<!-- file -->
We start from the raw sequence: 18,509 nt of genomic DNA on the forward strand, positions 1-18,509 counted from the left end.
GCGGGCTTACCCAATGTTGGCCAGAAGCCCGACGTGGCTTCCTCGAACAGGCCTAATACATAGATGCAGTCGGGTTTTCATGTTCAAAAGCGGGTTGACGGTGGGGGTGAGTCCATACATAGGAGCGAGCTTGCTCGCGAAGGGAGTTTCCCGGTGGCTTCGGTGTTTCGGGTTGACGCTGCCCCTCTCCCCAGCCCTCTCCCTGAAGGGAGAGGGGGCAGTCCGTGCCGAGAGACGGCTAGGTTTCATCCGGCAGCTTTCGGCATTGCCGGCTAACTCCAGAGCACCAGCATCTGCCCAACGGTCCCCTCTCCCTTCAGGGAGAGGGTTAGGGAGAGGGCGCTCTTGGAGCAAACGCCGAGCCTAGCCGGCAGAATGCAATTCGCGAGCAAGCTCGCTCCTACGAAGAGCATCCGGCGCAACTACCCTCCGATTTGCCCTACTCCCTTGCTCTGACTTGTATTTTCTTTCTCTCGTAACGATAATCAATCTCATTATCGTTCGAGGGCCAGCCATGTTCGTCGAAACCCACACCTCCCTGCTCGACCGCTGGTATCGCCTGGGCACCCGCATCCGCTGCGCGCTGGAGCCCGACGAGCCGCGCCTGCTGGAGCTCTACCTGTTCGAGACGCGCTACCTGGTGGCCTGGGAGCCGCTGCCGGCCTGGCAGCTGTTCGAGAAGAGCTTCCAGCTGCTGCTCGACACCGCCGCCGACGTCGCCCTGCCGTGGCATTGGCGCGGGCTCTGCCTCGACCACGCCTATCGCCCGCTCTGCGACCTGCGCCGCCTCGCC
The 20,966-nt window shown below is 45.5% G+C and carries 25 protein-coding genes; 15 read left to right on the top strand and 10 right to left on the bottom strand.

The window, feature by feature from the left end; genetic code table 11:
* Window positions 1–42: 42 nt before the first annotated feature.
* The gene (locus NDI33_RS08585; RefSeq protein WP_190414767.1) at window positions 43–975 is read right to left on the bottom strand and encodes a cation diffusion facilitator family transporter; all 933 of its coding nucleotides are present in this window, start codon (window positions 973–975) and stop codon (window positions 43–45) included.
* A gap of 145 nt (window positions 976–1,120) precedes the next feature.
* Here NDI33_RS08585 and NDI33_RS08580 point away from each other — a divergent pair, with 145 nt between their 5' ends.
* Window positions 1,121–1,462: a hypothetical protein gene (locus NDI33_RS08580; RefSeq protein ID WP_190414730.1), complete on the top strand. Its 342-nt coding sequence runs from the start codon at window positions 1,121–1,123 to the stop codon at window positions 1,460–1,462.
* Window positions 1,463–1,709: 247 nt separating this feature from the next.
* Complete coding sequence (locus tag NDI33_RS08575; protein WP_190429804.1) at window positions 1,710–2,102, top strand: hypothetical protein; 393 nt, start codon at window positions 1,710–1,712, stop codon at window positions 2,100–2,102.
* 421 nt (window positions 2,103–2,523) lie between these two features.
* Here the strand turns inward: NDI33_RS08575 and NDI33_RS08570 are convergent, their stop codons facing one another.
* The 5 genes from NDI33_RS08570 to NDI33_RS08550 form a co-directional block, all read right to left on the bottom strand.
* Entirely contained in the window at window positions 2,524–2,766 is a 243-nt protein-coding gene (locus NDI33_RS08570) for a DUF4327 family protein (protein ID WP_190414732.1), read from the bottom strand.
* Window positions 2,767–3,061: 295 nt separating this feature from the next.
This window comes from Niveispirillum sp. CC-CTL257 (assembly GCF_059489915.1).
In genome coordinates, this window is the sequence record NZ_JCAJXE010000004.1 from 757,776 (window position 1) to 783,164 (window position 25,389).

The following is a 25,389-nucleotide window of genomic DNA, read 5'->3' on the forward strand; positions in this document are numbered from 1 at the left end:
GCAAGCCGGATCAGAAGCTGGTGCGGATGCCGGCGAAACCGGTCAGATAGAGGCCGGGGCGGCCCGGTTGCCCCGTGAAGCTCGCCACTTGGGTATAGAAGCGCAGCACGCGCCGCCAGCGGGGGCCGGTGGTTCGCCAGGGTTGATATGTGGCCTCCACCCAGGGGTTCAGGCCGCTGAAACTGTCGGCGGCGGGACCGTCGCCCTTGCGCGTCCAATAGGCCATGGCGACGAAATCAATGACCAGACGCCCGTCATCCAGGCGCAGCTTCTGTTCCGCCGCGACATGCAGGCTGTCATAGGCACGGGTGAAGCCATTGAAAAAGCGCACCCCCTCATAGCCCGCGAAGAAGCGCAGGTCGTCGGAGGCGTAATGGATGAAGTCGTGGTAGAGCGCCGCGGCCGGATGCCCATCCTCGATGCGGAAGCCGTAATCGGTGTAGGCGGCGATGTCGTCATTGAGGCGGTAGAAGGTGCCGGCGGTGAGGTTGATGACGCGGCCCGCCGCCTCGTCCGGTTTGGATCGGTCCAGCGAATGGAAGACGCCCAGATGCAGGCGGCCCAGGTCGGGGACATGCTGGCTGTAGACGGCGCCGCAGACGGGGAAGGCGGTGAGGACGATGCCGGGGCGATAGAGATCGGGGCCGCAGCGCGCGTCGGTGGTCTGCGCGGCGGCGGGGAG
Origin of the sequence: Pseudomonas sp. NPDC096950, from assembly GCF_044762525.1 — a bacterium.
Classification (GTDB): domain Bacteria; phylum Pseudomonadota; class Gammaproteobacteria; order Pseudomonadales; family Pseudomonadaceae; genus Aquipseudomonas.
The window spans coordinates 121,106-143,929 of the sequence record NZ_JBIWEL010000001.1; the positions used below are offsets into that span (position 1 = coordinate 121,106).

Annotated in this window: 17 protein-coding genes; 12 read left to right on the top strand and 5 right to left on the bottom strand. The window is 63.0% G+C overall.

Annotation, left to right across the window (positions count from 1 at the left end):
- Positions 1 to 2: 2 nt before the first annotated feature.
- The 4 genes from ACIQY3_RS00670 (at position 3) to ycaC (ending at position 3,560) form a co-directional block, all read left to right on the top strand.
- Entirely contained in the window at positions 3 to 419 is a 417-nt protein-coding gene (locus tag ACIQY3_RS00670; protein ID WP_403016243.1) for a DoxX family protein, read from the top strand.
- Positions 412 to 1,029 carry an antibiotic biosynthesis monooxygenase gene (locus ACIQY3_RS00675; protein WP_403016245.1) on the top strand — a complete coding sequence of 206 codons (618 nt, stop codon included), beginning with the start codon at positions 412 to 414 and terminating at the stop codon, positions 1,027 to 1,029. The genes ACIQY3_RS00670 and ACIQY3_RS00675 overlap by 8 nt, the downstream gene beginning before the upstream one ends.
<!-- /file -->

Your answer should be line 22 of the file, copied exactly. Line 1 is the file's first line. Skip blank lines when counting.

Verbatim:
Classification (GTDB): domain Bacteria; phylum Pseudomonadota; class Gammaproteobacteria; order Pseudomonadales; family Pseudomonadaceae; genus Aquipseudomonas.